Nestled into a bend of a river and surrounded by rolling countryside, the city of Bern in neutral Switzerland was about as far from the front lines of World War Two as it was possible for a European to get in 1941.
But it was from here that a Polish diplomat was fighting a secret battle to save thousands of Jews from Hitler's forces, which had just captured most of mainland Europe and were gearing up to enact the Final Solution.
Alexsander Lados, who led the unofficial legation in Bern, along with his three-man team and two Jewish collaborators, were covertly issuing passports and identity documents from South American countries to those at risk of being exterminated.
Over the course of three years it is thought the group issued 5,000 documents to 10,000 people - mostly Polish Jews facing death in Auschwitz or trapped in the Warsaw ghetto - in one of the largest rescue operations of the Second World War.
Single documents were often issued to whole families, and sometimes without their knowledge.
Researchers now believe those documents helped save the lives of around 3,000 people by marking them out as foreigners who could be exchanged for captured Nazi troops, instead of being sent to the death camps.
The operation echoes that of German factory owner Oskar Schindler, who saved the lives of 1,200 Jews by employing them at his factories in occupied Poland.
Alexsander Lados, a Polish diplomat who led the country's unofficial legation in Switzerland after his country was occupied by the Nazis, spent three years issuing identity documents to 10,000 people - mostly Jews - in an attempt to save them from extermination
Researchers have been working for years to uncover the incredible work that Lados and his team did, as they fought to save as many lives as possible.
And now for the first time, they have gathered the names and identities of those who received so-called Lados passports on the 'Lados list'.
Names on the list include Mirjam Finkelstein, mother of British politician and newspaper editor Lord Daniel Finkelstein, who was captured by the Nazis and sent to Bergen Belsen, but survived the war.
Speaking as the English-language version of the list was published, Lord Finkelstein revealed his mother was freed from Bergen Belsen during a 'rare' prisoner exchange.
She travelled from the camp via train to Switzerland where she arrived in January 1945, while carrying a Paraguayan passport.
He said: 'There is no question about it, these passports absolutely saved the life of my mother.
'My mother's aunt - who didn't have one of these passports - her husband, my mother's cousin, were deported to the east and never seen again. I think they died in Sobibor, maybe in Auschwitz.
'My mother and her sisters, and my grandmother, went to Bergen Belsen as a prospective exchange because of these passports, and they took part in one of these very rare exchanges.'
Born in Lviv in what is now Ukraine in 1891, Lados fought for Poland during the First World War before going to work as a diplomat after the conflict ended.
Amid the shifting political landscape in Poland between the wars, Lados found himself falling out of favour with Poland's rulers, so was forced to leave diplomacy and became a journalist instead.
Following the German invasion of Poland in 1939 he headed to Romania, where he joined the government-in-exile before being sent to Switzerland to act as unofficial envoy to the politically-neutral country - a post he took up 1940.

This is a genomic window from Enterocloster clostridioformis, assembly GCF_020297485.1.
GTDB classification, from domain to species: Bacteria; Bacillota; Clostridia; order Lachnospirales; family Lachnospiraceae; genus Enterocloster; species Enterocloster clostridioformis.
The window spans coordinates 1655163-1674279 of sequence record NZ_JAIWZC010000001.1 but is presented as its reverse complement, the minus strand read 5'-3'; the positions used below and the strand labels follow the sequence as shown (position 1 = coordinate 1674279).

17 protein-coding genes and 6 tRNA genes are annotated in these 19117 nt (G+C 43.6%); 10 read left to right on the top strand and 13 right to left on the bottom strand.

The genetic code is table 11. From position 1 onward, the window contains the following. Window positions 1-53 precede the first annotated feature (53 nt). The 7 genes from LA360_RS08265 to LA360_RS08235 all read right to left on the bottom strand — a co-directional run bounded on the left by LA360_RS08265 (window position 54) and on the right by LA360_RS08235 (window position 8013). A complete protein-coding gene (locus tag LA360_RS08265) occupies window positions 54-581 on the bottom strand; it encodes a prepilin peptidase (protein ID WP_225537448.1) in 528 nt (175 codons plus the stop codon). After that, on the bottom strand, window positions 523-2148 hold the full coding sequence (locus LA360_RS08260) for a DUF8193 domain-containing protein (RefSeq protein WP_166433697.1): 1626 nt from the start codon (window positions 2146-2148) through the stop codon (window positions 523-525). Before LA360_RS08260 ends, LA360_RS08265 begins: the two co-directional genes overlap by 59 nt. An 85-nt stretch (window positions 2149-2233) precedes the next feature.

Initially, he and his team worked to negotiate settled status for thousands of Polish Jews who had fled across the border into Switzerland, but had been left stateless after the Nazis invalidated their citizenship and ended up in internment camps.
But in spring 1941, Lados turned his attention to helping Jews who were still in Poland and facing growing oppression - first imprisonment in newly-established ghettos such as in Warsaw and later extermination in death camps such as Auschwitz.
Lados used his diplomatic connections to get hold of blank identity documents for South American countries including Paraguay and issued them to people at risk of death in camps
The documents marked the bearer out as a foreigner in the hopes they would be marked out for prisoner transfer instead of being sent to death camps
In total, Lados and his team issued some 5,000 documents covering 10,000 people - 3,000 of whom survived the war (pictured, recipients of some of the documents)
Via his contact with Rudolf Hugli, the Paraguayan consul to Switzerland, Lados and his team began to acquire large numbers of blank passports and identity documents and issue them to people at risk of being sent to the camps.
Among Lados's team was Stefan Ryniewicz, deputy head of the legation, who helped to acquire passports and contacted Jewish organisations to convince them to join the scheme, all while keeping Swiss authorities off their back.
Konstanty Rokicki, a veteran diplomat who joined the legation in 1939, played one of the most prominent roles - handwriting several thousand identity documents between 1941 and 1943.
Juliusz Kühl was a Polish-born, Swiss-raised Orthodox Jew who began working with the Bern legation while still a student, and helped acquire and write some identity documents, including from countries such as Honduras, Haiti and Peru.
Working alongside Chaim Eiss, also an Orthodox Jew who led the Swiss branch of Aguda Yisrael, he helped to establish a network to smuggle the passports into the Polish ghettos.
One other notable collaborator was Abraham Silberschein, founder of the Relief Committee for the War-Stricken Jewish Population, who helped identify people in need of passports and finance the operation.
Under the cover of diplomatic protection given to them by Lados, the group worked to issue the documents - originals of which they would keep, and copies of which would be smuggled to people, sometimes without their knowledge.
While the majority of recipients were Polish, particularly in the early stages of the operation, it later expanded to include significant numbers of Dutch and Germans.
Small numbers of passport were also issued to citizens of Austria, Czechoslovakia, France, Belgium, Italy and Switzerland.
While the team initially kept their activities a secret, by May 1943 the Polish Ministry of Foreign Affairs was aware of the operation and encouraged it.